Mendeleev: The history of a table


2019 marks the 150th anniversary of the periodic table of elements. To celebrate this anniversary, the Mines ParisTech Library and Mineralogy Museum have teamed up to create the exhibition Before Mendeleev: Genesis of a Table, on view until 31 January 2020. The exhibition traces the contributions of the scientists who preceded Mendeleev and led him to present the periodic table of elements, which has since served as a reference for all scientists and students.


To celebrate the 150th anniversary of the periodic table of elements, Mines ParisTech is presenting the exhibition Before Mendeleev: Genesis of a Table until 31 January 2020. Visitors have the opportunity to discover the scientists who contributed to formulating this classification and to developing knowledge over the years. Amélie Dessens is a curator at the library and head of Mines ParisTech’s heritage collections and Sarah Hijmans is a PhD student at the Université de Paris’ SPHère laboratory. They created the exhibition in collaboration with Didier Nectoux, curator at the Mineralogy Museum, to showcase and share the rich cultural collections of the school’s library and museum. “It’s this type of exhibition, along with school partnerships,” says Didier Nectoux, “that allows us to keep this heritage alive outside of the school.” He adds, “this rich heritage must be preserved and shared. And these collections are still essential today. The transformations of the 21st century are driving us to study new possibilities to find alternatives, and we need documentation, archives, in order to know which avenues have already been studied and abandoned, and the reasons why.”

The exhibition, which is presented in chronological order, starts on the doorstep of the Library with the beginnings of the study of elements: alchemy. “The alchemists were not just interested in turning lead into gold,” explains Amélie Dessens. “Beyond the esoteric sense with which alchemy is often related today, it was also – and more importantly – the beginning of chemistry and of identifying the elements that are presented here.” In display cases, eight minerals accompany the works. The first seven elements identified, and bismuth, the earliest written record of which dates from 1558 by the German scholar Georg Agricola. However, it was already well-known in European mining centers prior to this date. This also demonstrates the importance of accompanying discoveries with publication, which is crucial to situating knowledge in time.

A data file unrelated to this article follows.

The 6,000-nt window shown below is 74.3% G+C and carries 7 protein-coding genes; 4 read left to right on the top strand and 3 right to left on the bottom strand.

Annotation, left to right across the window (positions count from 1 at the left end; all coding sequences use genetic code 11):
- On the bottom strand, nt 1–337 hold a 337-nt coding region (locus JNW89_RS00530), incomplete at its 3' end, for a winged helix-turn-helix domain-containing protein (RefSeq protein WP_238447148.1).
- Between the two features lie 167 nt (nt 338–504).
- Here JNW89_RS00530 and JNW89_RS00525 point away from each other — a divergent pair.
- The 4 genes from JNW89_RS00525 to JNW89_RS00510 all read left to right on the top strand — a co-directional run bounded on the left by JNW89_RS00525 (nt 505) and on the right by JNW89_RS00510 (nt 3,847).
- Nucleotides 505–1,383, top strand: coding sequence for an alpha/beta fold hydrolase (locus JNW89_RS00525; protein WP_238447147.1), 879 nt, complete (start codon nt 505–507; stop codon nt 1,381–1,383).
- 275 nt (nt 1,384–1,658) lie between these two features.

A long road to developing the table

From Bergen to Lavoisier, Döbereiner to Newland, a series of display cases present the various steps of the advances, decisions and research that shaped the study and classification of the elements. First, there was Lavoisier, who brought about a true chemical revolution by introducing a scientific method to prove his theories, proposing the first classification of the “33 simple substances,” and working with Berthollet to develop a chemical nomenclature, which made it possible for everyone to use the same names for the elements. The second major turning point came in the 1860s, when scientists realized that elements could have similar chemical properties based on their atomic weight. They thus started to classify them based on these criteria and proposed potential classification formats, which are presented in the exhibition through diagrams, notes and publications.

For example, there was Alexandre-Émile Béguyer de Chancourtois, geologist, mineralogist and professor at the school of Mines de Paris, who made a significant contribution in 1862. He was the first to demonstrate the principle of periodicity through a spiral-shaped classification: the telluric screw. “Mendeleev was not the first to demonstrate periodicity, or to indicate where the missing elements should be placed in the table,” explains exhibition curator Amélie Dessens, “but unlike the others, he dared to predict the properties of the missing elements.” Dmitri Mendeleev published his table in 1869. When gallium was discovered in 1875, confirming his predictions, the news spread throughout the scientific community. It was at this point that Mendeleev’s classification would make its mark in history and earn its place in our textbooks.

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